By continuing your visit to this site, you accept the use of cookies. They ensure the proper functioning of our services, analytics tools and display of relevant ads. Learn more about cookies and control them

Not yet registered? Create a OverBlog!

Create my blog

A guide to restoring a brass clock

We have come a long way in telling time. The first clocks were the sundials of the Sumerians and Egyptians. For obvious reasons, these could not be relied upon when night fell. The next advancement fell to the Greek clockmakers who created water clocks that worked whatever the hour. Read this article which is a guide to restoring a brass clock.

The case: Cleaning

History In 1500, Peter Henlin invented a spring powered clock; in the 1600s, Galileo and Christian Huygens developed the pendulum clock. The brass clock can be considered an interesting piece of history in the clock's development. Cleaning the case Clean the case of the brass clock carefully, without disturbing the layer of oxide which acts as a protective layer for the brass. Apply a cleaner that is acidic and ammonia-free to a soft cloth and gently rub the brass case. Examples of cleaners to use are tetrachloroethylene or acetone. Only remove any dirt or oil that may be on the clock's case. The only reason to remove the oxide layer beneath would be if you intend on lacquering the case or painting it. Be gentle especially with the brass finials as you do not want to bend them or accidentally snap them off.

The Case: Polishing

If the case needs more than just cleaning and is severely corroded, polishing may be necessary. Polishes that contain fine rottenstone mixed with ethyl alcohol and water (at a 1:1 ratio) and gilders whiting or chalk work well. Rub it onto the brass of the clock with a soft cloth or a cotton ball, then remove any residue left over with alcohol and water. When you are finished polishing the brass case of the clock, make sure that you put on gloves before handling it, so as to not transfer the oils and salt form your hands to the brass.

Clock dials

Test a small portion of the dial before cleaning the dial. If the pattern remains, continue. When cleaning the dial of the clock, do so gently so as not to remove any paint or other markings original to the clock. Use the same kind of polish as you used to polish the case. Use only cotton balls or a soft cloth like a cotton nappy to apply the polish. Lightly brush or wipe away the residue polish with a clean cotton nappy.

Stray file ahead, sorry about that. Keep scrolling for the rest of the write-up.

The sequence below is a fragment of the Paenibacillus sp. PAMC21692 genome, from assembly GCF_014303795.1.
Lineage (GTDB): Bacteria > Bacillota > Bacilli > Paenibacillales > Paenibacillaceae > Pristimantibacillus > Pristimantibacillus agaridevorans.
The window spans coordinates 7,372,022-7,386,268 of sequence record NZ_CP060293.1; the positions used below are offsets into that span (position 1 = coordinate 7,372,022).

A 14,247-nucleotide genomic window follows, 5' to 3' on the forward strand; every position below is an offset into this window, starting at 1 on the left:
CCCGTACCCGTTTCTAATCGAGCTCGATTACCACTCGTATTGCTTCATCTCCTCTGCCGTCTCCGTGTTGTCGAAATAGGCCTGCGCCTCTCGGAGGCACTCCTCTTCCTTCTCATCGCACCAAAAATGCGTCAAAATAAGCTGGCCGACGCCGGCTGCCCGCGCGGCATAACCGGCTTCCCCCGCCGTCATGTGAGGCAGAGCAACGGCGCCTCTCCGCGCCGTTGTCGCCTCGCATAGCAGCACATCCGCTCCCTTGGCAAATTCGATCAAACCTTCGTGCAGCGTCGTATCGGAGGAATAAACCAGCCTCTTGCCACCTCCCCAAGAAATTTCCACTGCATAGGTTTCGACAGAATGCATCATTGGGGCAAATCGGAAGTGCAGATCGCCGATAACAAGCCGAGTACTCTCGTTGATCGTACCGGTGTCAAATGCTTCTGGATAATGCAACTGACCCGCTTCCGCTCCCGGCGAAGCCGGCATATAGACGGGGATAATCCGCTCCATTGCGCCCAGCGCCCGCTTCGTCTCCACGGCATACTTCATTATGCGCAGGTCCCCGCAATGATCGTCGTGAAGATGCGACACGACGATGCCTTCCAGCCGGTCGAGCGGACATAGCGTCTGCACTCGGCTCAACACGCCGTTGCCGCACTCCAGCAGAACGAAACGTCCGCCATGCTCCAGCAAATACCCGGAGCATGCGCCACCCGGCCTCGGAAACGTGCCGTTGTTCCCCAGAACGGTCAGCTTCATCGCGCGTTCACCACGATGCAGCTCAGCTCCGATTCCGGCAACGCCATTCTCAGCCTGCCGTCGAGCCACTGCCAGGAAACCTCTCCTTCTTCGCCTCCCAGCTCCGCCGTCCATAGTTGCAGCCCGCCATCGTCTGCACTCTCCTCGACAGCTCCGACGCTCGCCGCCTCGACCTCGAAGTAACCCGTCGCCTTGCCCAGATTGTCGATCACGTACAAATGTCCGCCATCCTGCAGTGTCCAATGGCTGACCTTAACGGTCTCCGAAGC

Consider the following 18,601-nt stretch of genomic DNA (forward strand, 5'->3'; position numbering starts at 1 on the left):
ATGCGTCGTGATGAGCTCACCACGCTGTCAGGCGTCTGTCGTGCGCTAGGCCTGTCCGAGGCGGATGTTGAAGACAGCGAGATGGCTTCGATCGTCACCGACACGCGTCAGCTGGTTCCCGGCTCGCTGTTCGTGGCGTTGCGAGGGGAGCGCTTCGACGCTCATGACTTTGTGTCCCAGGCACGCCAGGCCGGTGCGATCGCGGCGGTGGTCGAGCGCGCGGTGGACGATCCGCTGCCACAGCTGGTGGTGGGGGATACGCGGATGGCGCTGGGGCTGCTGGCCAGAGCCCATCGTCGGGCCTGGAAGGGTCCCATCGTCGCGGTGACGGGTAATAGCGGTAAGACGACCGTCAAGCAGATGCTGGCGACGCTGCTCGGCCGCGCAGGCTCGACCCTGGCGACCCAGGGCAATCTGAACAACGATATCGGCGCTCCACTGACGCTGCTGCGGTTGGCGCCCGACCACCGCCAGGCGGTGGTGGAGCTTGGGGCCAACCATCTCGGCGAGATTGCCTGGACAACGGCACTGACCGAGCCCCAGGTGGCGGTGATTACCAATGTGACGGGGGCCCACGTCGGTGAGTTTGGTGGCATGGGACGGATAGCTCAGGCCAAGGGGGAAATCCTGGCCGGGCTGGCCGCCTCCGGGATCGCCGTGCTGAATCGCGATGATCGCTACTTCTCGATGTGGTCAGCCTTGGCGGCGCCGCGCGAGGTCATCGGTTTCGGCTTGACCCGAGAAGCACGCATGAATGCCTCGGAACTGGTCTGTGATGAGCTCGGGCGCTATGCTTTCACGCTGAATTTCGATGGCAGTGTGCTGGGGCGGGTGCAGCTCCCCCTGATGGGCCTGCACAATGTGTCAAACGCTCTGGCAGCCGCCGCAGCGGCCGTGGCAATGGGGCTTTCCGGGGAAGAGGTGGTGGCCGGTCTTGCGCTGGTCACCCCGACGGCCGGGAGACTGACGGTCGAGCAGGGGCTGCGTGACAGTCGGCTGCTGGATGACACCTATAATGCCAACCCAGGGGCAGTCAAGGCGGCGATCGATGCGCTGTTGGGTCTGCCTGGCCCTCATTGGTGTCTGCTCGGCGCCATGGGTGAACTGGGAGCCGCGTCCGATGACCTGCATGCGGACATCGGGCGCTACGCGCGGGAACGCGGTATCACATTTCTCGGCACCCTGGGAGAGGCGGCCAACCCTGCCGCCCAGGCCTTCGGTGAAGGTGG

Same category articles Antiques & collectables

A guide to buying antique golf clubs

A guide to buying antique golf clubs

When it comes to buying antique golf clubs, there is a number of things that one should look out for. It is not just the age or the make of a club that you should be looking out for. This article will help you out.
A guide to buying longcase clocks

A guide to buying longcase clocks

Longcase clocks have been made since the late seventeenth century. The long wooden cabinet for the pendulum and chain in a grandfather clock gives it the name of a longcase clock. Galileo had first proposed the use of a pendulum in a clock. Christian Huygens in the seventeenth century gave the exact formula connecting pendulum length to time.
The pros and cons of glassine envelopes

The pros and cons of glassine envelopes

A glassine envelope and glassine bags is somewhat of a novelty item. Glassine is a transparent acid-free material which has been fashioned into shipping envelopes using glassine paper for its construction. They are durable, interesting and add a little flair to your mailings, but are they practical?
A guide to old coin prices

A guide to old coin prices

Are you interested in becoming a coin collector, or simply curious as to how much a rare coin in your possession is worth? This guide outlines some of the things to look for when coin collecting and a rough guide to the values of some old as well as rare coins.